What is it?

As those who follow my class blog know, I love making videos with students. However, the preparation, filming, editing, and processing can be extremely time consuming. As educators, we know there just isn’t enough time in the day. So, when I don’t have the appropriate time needed, I turn to Animoto. Animoto makes creating videos easy as all you have to do is import pictures and videos and then Cinematic Artificial Intelligence technology acts as the director and editor and does the rest! Then, all you have to do is choose the music, either from their extensive catalog or upload your own, and Animoto will complete your video for you. From there, you have the opportunity to share your video by Facebook, Twitter, a link, email, or embedding it in a site. All of this is very simple to do and would be great to share a class event or for students to use to create a video to accompany a project they’ve done.

As an educator, you can apply for a free Plus plan on Animoto. The Plus plan gives you unlimited full-length videos. Their regular free plan, the Lite plan, only allows 30 second videos. Also, with the Lite plan, you are unable to download the videos where as with the Plus plan, you can download any videos you create. This is great for any school that have some sites blocked or have limited internet access! Once you have been approved for an educator account, they will give you a code that you can use to apply to up to 50 student accounts so they may also have a Plus plan. It makes it a great free tool that every classroom should have!

Video Tutorials

Below, you’ll find four different video tutorials. The first video will teach you how to sign up for a free educator account. You can get to the educator application by clicking here. The next two videos will share how to use Animoto. It will walk you through how to upload images and videos, either straight from your computer or by syncing it with sites such as Flickr, Facebook, or Photobucket. They’ll also show you how to add text, highlight photos or videos, and choose music. The final video will show what you can do with your video once completed, including different ways to share it and how to download it to your computer.

In any videos where I show you how to choose music, an example Animoto, or a finished Animoto, you will not be able to hear the music because I had a headset on. The music works though!


We’ve used Animoto to share special events and projects that we’ve done in class. In the future, I plan to have student use Animoto to create their own videos for different projects that we’ll be working on. Below, you can find a couple examples of how we’ve used Animoto. The first highlights when we created our own kites as part of Jonah Salsich’s Kites Around the World project. The second Animoto is from when students had the opportunity to work with a giant map.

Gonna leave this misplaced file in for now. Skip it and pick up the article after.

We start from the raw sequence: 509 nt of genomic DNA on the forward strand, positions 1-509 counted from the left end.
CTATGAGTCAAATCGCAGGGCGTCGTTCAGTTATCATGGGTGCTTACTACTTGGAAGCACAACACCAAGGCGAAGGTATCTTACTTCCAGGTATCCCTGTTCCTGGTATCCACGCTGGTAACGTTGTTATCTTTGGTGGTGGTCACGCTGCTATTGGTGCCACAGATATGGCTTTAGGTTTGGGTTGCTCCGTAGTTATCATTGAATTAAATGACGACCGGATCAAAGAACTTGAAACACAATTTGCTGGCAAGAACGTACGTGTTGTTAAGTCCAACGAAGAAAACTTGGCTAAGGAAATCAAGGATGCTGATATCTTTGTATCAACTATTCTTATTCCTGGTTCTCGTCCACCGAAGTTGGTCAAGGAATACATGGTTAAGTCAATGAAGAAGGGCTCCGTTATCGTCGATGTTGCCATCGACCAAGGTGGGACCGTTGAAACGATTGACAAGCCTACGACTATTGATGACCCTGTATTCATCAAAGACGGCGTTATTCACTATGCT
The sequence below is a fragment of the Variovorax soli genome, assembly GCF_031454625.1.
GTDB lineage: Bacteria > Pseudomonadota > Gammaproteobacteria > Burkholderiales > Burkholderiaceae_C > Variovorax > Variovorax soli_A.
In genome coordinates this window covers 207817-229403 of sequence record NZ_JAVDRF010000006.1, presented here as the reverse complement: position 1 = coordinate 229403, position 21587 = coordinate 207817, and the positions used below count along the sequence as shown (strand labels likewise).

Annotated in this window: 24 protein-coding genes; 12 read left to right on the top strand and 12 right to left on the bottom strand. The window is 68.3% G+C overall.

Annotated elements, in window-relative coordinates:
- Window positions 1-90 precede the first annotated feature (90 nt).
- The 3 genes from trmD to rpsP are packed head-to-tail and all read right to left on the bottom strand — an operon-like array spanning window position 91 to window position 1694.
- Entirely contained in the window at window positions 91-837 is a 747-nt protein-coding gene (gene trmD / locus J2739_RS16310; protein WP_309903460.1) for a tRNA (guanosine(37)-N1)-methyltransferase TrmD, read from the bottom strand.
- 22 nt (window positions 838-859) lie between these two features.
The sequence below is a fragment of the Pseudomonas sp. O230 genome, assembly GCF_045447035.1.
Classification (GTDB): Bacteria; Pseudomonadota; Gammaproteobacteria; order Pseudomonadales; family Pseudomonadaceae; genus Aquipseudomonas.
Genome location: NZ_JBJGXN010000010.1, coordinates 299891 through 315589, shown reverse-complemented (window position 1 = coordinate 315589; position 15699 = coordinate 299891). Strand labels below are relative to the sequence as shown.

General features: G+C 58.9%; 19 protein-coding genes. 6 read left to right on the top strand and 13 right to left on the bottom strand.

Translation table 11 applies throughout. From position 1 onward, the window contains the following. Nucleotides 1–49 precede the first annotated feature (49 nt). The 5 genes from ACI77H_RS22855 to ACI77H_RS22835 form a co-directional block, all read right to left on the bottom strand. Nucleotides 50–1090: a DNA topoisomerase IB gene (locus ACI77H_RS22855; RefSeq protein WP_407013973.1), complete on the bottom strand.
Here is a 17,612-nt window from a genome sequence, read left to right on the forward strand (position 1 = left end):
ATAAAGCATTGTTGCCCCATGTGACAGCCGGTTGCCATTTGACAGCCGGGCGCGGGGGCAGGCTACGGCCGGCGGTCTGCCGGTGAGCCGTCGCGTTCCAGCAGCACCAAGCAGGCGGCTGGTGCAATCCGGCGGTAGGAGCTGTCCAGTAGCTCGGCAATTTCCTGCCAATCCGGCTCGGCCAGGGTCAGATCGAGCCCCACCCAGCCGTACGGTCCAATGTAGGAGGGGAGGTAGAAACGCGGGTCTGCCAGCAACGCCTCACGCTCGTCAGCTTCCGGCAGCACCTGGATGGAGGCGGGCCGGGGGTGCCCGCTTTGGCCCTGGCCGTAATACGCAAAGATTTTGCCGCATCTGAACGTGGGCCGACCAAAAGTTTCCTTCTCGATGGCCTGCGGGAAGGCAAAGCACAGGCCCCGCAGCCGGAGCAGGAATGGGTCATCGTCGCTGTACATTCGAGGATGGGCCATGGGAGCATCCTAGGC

Application in Class

Animoto is a great tool to use in class. It’s a pretty basic tool so there isn’t a large learning curve to it. This opens it up to those of all ages, from younger students to any teachers. As mentioned previously, it’s a great way to share a different event at school, whether it’s a field trip, a project, or something involving parents.

Students could use Animoto for a variety of projects. You could have them research a plant, animal, state, or country. Students could find acceptable use images, add them in and share information about them. You could also have students narrate a story. Have them draw pictures on a website (that you can save images with) or paper (scan the images in). Then, students could record their story in an audio file that could be uploaded as music. It’d really bring their story to life! In math, students could create number stories. They could draw images that go along with it. They could use the text feature to share the steps in solving the problem.

There is also an Animoto app for Apple iOS. If you have an iPod Touches or iPads in your classroom, this opens up even more opportunities to use Animoto. Best of all, it’s free! No matter what platform you use, I highly recommend you give Animoto a try!

Resources and Links

  • Animoto Helpdesk
  • Remixing Video Clips – Mashable
  • Animoto – Teaching History

  • *How have you used Animoto?*

    *How do you hope to use it in the future?*